Ajitpal Babbra

Ajitpal Babbra is an award-winning writer/director & producer based in London, UK. He has produced several short films over the last few years. As a writer/director, he seeks to create meaningful stories and characters he can share with the world. His films have been showcased at various film festivals around the world and have won multiple awards.

He seeks to continue to collaborate with talented individuals in the future and to grow his filmography.

Your project has entered in our festival. What is your project about?
'Infidelity' is about a man, Andy, who hires a private investigator when he suspects infidelity. The story begins right in the middle of the private investigators findings and we see how Andy navigates this information over the next 30 minutes.

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What are your ambitions with your project?
The film is being entered into film festivals so my hope is it gets accepted by them and is seen by a wider audience and hopefully maybe it even wins some awards.


Tell us something about your shooting? What pleasantly surprised you?
This was the largest group of people I have collaborated with and I really enjoyed how well we worked together and how enthusiastic everyone was in the process. Shooting is always fun but can also be stressful at times, but it's one of those stresses which is rewarding and when you look back you only tend to remember the fun you had. This really is a team game and I couldn't have done it without the people I collaborate with because each person brings their own value to the projects.

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For what group of spectators is your film targeted?
I really think it's a film everyone can enjoy but I would say it would appeal most to people between the ages of 20-40 given the characters are around that age group and it deals with situations people of that age may experience.

Why should distributors buy your film?
Infidelity is an edge of your seat thriller, I think it really entertains the audience and keeps them guessing.

How would you specify your work? What characterizes your film?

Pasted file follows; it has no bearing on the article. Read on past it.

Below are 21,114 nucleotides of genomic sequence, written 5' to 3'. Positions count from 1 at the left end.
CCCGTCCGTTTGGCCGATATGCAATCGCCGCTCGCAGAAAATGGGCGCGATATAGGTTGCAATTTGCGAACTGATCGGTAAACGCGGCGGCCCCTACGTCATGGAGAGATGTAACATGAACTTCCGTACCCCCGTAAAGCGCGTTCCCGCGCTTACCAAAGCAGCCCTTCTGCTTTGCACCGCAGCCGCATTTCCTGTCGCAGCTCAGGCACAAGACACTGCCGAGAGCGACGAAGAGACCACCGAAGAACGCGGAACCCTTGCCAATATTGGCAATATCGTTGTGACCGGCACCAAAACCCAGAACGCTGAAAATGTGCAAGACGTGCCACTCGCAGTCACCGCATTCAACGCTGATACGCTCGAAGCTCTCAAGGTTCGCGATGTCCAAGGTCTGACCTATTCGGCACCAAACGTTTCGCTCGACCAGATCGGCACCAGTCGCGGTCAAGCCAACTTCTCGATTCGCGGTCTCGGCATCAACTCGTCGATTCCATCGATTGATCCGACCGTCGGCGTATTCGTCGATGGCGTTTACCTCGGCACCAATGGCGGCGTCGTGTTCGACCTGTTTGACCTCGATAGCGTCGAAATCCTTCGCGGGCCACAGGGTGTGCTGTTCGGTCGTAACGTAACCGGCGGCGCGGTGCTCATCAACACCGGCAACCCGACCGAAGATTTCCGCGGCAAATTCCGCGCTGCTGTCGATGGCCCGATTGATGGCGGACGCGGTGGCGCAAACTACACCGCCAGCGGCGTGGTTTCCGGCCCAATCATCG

I would say it is a drama/thriller with film noir elements. There is a lot of mystery and psychological aspects to it which I think are thought-provoking.

Why did you decided to become a filmmaker?
As most people do, I have enjoyed films since I was a child, but what I really enjoyed was how a filmmaker could invoke emotions and explore ideas via the medium of film. So, I was always enamoured with the process behind this and of course we all know the feeling we have after watching a great film and I'd like to also create that for myself and an audience.

Who is your role model?
I have a few directors whose work I admire. If I were to choose a couple, I would choose Christopher Nolan & Quentin Tarantino. I really enjoy Nolan's work as his films are always multi-layered and intelligent. He respects the audiences intelligence and really pushes the boundaries of practical filmmaking. Tarantino has such a unique style and his films are very entertaining. Tarantino's dialogue is unique and the characters he creates are iconic.

Which movies are your favorites? Why?
I have many favourite movies. The Lion King (1994) is one of my favourites because it is so multi-layered and has so many life lessons in it which most people will miss as a child but if you watch it as an adult, it's even better. Hans Zimmer's music is sublime. I also love Batman Begins because it is such a well made movie with a unique story structure and great acting. Other films I love include, Back to the Future, The Godfather Trilogy, The Indiana Jones Trilogy, The James Bond Films, The Wolf of Wall Street, Snatch, Terminator 2, Heat, Aliens, The Thing & Eternal Sunshine of the Spotless Mind.

Where do you look for inspiration for your films?
Luckily, I tend to have quite a vivid imagination and think of random ideas here and there. Sometimes, I'll see something on the street and get an idea, or remember a personal situation and put a spin on it. Sometimes these ideas enter your brain for a second before you forget them so it's super important to write them down once you get the idea or it's gone forever.

Which topics interest you the most?
I enjoy topics which explore the psychology of humans, why we do the things we do. I find a lot of things I experience are experienced universally by everyone else so it is likely if I make a film about something I'm interested in, then others will have had similar thoughts. For example, in 'Infidelity', I'm sure most people have been paranoid about a partner at some point however miniscule that thought may have been.